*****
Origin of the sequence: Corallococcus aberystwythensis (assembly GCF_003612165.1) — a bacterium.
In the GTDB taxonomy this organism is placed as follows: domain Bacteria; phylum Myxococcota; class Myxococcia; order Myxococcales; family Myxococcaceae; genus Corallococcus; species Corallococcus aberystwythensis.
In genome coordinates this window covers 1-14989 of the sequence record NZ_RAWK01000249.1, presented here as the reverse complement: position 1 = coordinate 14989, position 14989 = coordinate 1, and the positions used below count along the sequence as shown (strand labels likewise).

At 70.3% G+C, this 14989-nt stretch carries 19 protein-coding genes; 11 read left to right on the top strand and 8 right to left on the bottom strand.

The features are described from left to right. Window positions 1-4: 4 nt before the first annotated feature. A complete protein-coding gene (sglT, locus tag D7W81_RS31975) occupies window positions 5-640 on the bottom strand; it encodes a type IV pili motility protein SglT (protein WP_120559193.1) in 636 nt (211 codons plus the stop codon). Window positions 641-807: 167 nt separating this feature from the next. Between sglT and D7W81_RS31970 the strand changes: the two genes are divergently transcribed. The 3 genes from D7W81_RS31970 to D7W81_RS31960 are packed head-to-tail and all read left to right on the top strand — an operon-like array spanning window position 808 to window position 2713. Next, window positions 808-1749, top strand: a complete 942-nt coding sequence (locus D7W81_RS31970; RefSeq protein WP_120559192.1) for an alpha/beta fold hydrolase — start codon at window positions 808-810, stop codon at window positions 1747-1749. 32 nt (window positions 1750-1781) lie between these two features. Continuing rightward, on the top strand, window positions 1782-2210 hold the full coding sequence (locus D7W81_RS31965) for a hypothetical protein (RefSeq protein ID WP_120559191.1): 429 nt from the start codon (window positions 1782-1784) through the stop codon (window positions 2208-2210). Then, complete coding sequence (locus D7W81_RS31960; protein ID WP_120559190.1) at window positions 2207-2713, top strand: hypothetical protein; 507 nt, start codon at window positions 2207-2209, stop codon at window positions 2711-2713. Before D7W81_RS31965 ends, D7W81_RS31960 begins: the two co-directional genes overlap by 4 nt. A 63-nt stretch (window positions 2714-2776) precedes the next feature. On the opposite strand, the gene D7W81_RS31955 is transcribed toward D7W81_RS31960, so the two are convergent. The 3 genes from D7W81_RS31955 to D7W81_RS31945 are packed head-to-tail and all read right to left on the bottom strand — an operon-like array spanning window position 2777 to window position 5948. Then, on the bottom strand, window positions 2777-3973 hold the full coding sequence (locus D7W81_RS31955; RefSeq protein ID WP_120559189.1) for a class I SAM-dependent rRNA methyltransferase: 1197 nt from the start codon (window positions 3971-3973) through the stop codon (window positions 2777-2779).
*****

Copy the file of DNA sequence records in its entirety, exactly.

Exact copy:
Origin of the sequence: Corallococcus aberystwythensis (assembly GCF_003612165.1) — a bacterium.
In the GTDB taxonomy this organism is placed as follows: domain Bacteria; phylum Myxococcota; class Myxococcia; order Myxococcales; family Myxococcaceae; genus Corallococcus; species Corallococcus aberystwythensis.
In genome coordinates this window covers 1-14989 of the sequence record NZ_RAWK01000249.1, presented here as the reverse complement: position 1 = coordinate 14989, position 14989 = coordinate 1, and the positions used below count along the sequence as shown (strand labels likewise).

At 70.3% G+C, this 14989-nt stretch carries 19 protein-coding genes; 11 read left to right on the top strand and 8 right to left on the bottom strand.

The features are described from left to right. Window positions 1-4: 4 nt before the first annotated feature. A complete protein-coding gene (sglT, locus tag D7W81_RS31975) occupies window positions 5-640 on the bottom strand; it encodes a type IV pili motility protein SglT (protein WP_120559193.1) in 636 nt (211 codons plus the stop codon). Window positions 641-807: 167 nt separating this feature from the next. Between sglT and D7W81_RS31970 the strand changes: the two genes are divergently transcribed. The 3 genes from D7W81_RS31970 to D7W81_RS31960 are packed head-to-tail and all read left to right on the top strand — an operon-like array spanning window position 808 to window position 2713. Next, window positions 808-1749, top strand: a complete 942-nt coding sequence (locus D7W81_RS31970; RefSeq protein WP_120559192.1) for an alpha/beta fold hydrolase — start codon at window positions 808-810, stop codon at window positions 1747-1749. 32 nt (window positions 1750-1781) lie between these two features. Continuing rightward, on the top strand, window positions 1782-2210 hold the full coding sequence (locus D7W81_RS31965) for a hypothetical protein (RefSeq protein ID WP_120559191.1): 429 nt from the start codon (window positions 1782-1784) through the stop codon (window positions 2208-2210). Then, complete coding sequence (locus D7W81_RS31960; protein ID WP_120559190.1) at window positions 2207-2713, top strand: hypothetical protein; 507 nt, start codon at window positions 2207-2209, stop codon at window positions 2711-2713. Before D7W81_RS31965 ends, D7W81_RS31960 begins: the two co-directional genes overlap by 4 nt. A 63-nt stretch (window positions 2714-2776) precedes the next feature. On the opposite strand, the gene D7W81_RS31955 is transcribed toward D7W81_RS31960, so the two are convergent. The 3 genes from D7W81_RS31955 to D7W81_RS31945 are packed head-to-tail and all read right to left on the bottom strand — an operon-like array spanning window position 2777 to window position 5948. Then, on the bottom strand, window positions 2777-3973 hold the full coding sequence (locus D7W81_RS31955; RefSeq protein ID WP_120559189.1) for a class I SAM-dependent rRNA methyltransferase: 1197 nt from the start codon (window positions 3971-3973) through the stop codon (window positions 2777-2779).